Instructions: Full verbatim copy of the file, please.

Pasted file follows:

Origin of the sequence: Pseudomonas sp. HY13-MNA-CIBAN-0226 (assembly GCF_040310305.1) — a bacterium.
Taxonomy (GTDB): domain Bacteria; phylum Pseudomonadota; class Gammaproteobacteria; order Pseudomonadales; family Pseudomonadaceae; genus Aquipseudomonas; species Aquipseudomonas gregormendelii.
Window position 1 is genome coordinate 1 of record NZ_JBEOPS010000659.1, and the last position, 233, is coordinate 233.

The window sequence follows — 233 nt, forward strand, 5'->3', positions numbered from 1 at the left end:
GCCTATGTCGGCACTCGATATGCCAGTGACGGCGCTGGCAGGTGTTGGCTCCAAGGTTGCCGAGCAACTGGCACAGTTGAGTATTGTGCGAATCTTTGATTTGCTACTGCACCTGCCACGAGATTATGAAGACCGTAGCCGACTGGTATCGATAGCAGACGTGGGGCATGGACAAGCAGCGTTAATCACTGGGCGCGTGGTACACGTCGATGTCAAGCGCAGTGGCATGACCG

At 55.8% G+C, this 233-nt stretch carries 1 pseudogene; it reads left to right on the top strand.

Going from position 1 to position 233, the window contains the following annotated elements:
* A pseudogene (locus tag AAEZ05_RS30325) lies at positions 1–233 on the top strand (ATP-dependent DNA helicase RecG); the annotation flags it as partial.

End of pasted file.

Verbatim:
Origin of the sequence: Pseudomonas sp. HY13-MNA-CIBAN-0226 (assembly GCF_040310305.1) — a bacterium.
Taxonomy (GTDB): domain Bacteria; phylum Pseudomonadota; class Gammaproteobacteria; order Pseudomonadales; family Pseudomonadaceae; genus Aquipseudomonas; species Aquipseudomonas gregormendelii.
Window position 1 is genome coordinate 1 of record NZ_JBEOPS010000659.1, and the last position, 233, is coordinate 233.

The window sequence follows — 233 nt, forward strand, 5'->3', positions numbered from 1 at the left end:
GCCTATGTCGGCACTCGATATGCCAGTGACGGCGCTGGCAGGTGTTGGCTCCAAGGTTGCCGAGCAACTGGCACAGTTGAGTATTGTGCGAATCTTTGATTTGCTACTGCACCTGCCACGAGATTATGAAGACCGTAGCCGACTGGTATCGATAGCAGACGTGGGGCATGGACAAGCAGCGTTAATCACTGGGCGCGTGGTACACGTCGATGTCAAGCGCAGTGGCATGACCG

At 55.8% G+C, this 233-nt stretch carries 1 pseudogene; it reads left to right on the top strand.

Going from position 1 to position 233, the window contains the following annotated elements:
* A pseudogene (locus tag AAEZ05_RS30325) lies at positions 1–233 on the top strand (ATP-dependent DNA helicase RecG); the annotation flags it as partial.